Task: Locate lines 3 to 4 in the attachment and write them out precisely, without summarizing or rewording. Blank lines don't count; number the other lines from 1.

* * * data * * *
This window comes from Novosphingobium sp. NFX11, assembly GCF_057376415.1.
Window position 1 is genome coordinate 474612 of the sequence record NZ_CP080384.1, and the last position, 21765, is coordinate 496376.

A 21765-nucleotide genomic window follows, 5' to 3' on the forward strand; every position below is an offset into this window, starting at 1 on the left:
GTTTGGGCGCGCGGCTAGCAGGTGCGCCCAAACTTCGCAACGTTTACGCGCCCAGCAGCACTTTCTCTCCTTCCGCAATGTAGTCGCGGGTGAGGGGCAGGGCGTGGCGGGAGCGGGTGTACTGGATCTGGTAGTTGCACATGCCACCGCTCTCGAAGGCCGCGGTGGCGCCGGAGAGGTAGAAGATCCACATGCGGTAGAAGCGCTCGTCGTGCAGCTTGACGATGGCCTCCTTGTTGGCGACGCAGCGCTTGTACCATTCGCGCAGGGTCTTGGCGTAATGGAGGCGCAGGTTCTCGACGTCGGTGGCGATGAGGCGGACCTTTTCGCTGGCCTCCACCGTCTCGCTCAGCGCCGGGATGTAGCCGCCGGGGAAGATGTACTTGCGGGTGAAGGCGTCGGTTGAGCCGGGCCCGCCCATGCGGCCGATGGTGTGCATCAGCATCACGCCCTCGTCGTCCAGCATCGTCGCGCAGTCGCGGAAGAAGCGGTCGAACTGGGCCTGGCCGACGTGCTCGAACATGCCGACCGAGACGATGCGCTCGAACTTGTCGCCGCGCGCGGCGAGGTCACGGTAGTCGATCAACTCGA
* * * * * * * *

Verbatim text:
A 21765-nucleotide genomic window follows, 5' to 3' on the forward strand; every position below is an offset into this window, starting at 1 on the left:
GTTTGGGCGCGCGGCTAGCAGGTGCGCCCAAACTTCGCAACGTTTACGCGCCCAGCAGCACTTTCTCTCCTTCCGCAATGTAGTCGCGGGTGAGGGGCAGGGCGTGGCGGGAGCGGGTGTACTGGATCTGGTAGTTGCACATGCCACCGCTCTCGAAGGCCGCGGTGGCGCCGGAGAGGTAGAAGATCCACATGCGGTAGAAGCGCTCGTCGTGCAGCTTGACGATGGCCTCCTTGTTGGCGACGCAGCGCTTGTACCATTCGCGCAGGGTCTTGGCGTAATGGAGGCGCAGGTTCTCGACGTCGGTGGCGATGAGGCGGACCTTTTCGCTGGCCTCCACCGTCTCGCTCAGCGCCGGGATGTAGCCGCCGGGGAAGATGTACTTGCGGGTGAAGGCGTCGGTTGAGCCGGGCCCGCCCATGCGGCCGATGGTGTGCATCAGCATCACGCCCTCGTCGTCCAGCATCGTCGCGCAGTCGCGGAAGAAGCGGTCGAACTGGGCCTGGCCGACGTGCTCGAACATGCCGACCGAGACGATGCGCTCGAACTTGTCGCCGCGCGCGGCGAGGTCACGGTAGTCGATCAACTCGA